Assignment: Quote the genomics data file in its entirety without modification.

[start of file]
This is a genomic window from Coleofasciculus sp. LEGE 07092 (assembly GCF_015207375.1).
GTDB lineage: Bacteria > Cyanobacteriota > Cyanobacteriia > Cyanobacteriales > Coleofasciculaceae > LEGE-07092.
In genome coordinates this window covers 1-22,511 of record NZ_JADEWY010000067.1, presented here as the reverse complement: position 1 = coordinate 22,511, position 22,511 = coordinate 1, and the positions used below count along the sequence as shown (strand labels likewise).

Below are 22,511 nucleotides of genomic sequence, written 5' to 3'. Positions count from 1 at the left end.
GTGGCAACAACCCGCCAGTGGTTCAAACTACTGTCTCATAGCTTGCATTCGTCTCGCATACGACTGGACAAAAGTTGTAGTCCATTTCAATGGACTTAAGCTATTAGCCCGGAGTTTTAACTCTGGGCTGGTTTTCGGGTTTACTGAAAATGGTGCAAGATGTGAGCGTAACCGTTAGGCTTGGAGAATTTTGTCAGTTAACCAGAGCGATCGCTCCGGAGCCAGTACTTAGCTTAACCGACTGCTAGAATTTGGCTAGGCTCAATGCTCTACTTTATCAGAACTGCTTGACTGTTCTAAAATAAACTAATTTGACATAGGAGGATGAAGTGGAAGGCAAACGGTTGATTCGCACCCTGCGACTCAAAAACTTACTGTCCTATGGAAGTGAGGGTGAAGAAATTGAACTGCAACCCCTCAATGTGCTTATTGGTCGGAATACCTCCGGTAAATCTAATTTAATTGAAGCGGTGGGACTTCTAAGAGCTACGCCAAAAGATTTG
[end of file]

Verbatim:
This is a genomic window from Coleofasciculus sp. LEGE 07092 (assembly GCF_015207375.1).
GTDB lineage: Bacteria > Cyanobacteriota > Cyanobacteriia > Cyanobacteriales > Coleofasciculaceae > LEGE-07092.
In genome coordinates this window covers 1-22,511 of record NZ_JADEWY010000067.1, presented here as the reverse complement: position 1 = coordinate 22,511, position 22,511 = coordinate 1, and the positions used below count along the sequence as shown (strand labels likewise).

Below are 22,511 nucleotides of genomic sequence, written 5' to 3'. Positions count from 1 at the left end.
GTGGCAACAACCCGCCAGTGGTTCAAACTACTGTCTCATAGCTTGCATTCGTCTCGCATACGACTGGACAAAAGTTGTAGTCCATTTCAATGGACTTAAGCTATTAGCCCGGAGTTTTAACTCTGGGCTGGTTTTCGGGTTTACTGAAAATGGTGCAAGATGTGAGCGTAACCGTTAGGCTTGGAGAATTTTGTCAGTTAACCAGAGCGATCGCTCCGGAGCCAGTACTTAGCTTAACCGACTGCTAGAATTTGGCTAGGCTCAATGCTCTACTTTATCAGAACTGCTTGACTGTTCTAAAATAAACTAATTTGACATAGGAGGATGAAGTGGAAGGCAAACGGTTGATTCGCACCCTGCGACTCAAAAACTTACTGTCCTATGGAAGTGAGGGTGAAGAAATTGAACTGCAACCCCTCAATGTGCTTATTGGTCGGAATACCTCCGGTAAATCTAATTTAATTGAAGCGGTGGGACTTCTAAGAGCTACGCCAAAAGATTTG